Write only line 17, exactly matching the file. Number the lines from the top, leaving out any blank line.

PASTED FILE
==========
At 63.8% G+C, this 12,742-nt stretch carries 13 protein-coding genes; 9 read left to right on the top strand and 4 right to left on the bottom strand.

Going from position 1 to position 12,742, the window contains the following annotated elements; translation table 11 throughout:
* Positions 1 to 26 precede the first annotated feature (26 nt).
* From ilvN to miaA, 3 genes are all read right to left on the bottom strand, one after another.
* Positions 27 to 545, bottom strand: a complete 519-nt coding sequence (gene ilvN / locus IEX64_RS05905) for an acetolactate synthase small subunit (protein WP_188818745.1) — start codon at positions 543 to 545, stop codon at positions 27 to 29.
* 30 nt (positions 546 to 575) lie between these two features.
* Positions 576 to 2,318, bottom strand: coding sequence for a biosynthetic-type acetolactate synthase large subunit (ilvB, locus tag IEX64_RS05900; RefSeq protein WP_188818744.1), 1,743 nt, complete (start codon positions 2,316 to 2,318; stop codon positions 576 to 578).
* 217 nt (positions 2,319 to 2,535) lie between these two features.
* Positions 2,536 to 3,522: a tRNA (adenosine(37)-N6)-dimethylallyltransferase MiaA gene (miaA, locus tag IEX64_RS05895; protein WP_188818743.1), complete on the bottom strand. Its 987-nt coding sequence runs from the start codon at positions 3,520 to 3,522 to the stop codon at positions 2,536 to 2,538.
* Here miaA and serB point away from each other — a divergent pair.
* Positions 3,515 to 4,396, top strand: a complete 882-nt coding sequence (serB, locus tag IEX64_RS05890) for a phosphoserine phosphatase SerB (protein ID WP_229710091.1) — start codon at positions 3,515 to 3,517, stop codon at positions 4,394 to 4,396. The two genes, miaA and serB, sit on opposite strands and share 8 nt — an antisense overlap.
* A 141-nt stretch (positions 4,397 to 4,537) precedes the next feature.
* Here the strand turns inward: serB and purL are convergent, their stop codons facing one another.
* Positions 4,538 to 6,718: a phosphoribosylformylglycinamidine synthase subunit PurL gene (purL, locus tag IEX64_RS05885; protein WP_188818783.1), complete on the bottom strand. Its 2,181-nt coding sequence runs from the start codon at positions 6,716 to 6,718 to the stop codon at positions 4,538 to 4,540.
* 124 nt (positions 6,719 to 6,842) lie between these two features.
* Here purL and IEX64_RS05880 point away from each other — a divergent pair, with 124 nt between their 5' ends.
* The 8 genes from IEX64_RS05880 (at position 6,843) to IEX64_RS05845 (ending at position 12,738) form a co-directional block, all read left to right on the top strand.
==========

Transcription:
* The 8 genes from IEX64_RS05880 (at position 6,843) to IEX64_RS05845 (ending at position 12,738) form a co-directional block, all read left to right on the top strand.